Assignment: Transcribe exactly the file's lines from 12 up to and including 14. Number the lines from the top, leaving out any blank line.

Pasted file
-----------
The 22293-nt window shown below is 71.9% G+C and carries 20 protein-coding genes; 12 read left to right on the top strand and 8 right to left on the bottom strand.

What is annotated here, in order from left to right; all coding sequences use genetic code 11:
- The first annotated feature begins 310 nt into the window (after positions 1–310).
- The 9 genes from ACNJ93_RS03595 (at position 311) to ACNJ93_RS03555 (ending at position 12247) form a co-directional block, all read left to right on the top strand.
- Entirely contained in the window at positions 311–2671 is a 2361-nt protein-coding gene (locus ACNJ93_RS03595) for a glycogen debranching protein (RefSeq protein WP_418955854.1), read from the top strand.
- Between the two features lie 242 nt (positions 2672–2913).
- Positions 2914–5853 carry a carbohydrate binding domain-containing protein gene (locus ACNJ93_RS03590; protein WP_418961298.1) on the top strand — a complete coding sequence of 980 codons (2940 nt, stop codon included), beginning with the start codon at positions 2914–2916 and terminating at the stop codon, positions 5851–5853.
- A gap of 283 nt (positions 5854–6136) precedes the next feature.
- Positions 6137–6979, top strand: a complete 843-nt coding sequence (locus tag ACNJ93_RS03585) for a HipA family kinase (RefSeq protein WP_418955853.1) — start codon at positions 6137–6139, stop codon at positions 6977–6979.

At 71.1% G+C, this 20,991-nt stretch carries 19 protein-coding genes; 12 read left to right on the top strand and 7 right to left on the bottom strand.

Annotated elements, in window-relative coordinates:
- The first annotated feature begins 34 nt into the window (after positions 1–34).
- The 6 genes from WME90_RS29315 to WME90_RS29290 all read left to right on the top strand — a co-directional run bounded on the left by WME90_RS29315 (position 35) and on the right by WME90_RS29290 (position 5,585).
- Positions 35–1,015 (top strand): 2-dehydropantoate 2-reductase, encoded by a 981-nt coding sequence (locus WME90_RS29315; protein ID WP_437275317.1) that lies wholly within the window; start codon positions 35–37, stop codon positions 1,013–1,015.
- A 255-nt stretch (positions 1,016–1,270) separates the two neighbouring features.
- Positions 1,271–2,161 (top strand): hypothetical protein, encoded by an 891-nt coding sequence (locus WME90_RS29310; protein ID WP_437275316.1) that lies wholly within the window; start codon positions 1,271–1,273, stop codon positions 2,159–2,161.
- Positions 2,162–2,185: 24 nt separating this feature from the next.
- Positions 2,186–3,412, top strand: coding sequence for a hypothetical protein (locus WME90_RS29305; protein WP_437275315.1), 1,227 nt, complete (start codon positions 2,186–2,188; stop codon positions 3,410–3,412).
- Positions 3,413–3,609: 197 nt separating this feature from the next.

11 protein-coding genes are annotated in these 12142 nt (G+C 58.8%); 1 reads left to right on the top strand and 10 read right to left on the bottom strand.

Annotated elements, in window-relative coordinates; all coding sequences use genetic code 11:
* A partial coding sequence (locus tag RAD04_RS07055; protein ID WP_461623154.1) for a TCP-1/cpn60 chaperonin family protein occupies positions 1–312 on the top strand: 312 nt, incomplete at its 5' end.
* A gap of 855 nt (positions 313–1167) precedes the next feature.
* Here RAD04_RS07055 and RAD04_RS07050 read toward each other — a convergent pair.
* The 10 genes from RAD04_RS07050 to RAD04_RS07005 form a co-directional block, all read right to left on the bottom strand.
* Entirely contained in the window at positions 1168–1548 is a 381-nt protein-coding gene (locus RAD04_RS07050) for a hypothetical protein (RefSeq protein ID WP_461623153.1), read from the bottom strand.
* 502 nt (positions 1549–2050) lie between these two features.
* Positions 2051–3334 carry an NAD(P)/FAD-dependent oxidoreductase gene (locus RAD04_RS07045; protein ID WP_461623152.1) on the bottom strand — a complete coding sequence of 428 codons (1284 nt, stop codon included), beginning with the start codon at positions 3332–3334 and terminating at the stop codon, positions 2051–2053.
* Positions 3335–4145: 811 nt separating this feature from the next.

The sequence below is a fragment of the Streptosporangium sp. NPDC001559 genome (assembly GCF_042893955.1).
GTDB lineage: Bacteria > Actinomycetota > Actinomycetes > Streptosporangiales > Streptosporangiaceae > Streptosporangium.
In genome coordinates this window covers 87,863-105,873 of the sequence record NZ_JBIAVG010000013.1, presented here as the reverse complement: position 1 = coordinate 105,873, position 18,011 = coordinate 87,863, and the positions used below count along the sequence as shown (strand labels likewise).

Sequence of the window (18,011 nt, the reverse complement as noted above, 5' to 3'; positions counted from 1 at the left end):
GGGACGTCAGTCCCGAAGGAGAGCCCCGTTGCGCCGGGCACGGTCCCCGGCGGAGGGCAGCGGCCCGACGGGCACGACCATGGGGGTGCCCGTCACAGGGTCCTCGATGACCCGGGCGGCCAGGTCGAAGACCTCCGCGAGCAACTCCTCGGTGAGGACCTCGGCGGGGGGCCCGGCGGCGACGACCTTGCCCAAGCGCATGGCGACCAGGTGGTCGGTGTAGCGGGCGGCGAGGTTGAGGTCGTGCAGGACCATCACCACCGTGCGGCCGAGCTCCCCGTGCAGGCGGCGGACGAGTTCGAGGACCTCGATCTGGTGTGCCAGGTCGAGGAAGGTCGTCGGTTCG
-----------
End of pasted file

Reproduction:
- The first annotated feature begins 34 nt into the window (after positions 1–34).
- The 6 genes from WME90_RS29315 to WME90_RS29290 all read left to right on the top strand — a co-directional run bounded on the left by WME90_RS29315 (position 35) and on the right by WME90_RS29290 (position 5,585).
- Positions 35–1,015 (top strand): 2-dehydropantoate 2-reductase, encoded by a 981-nt coding sequence (locus WME90_RS29315; protein ID WP_437275317.1) that lies wholly within the window; start codon positions 35–37, stop codon positions 1,013–1,015.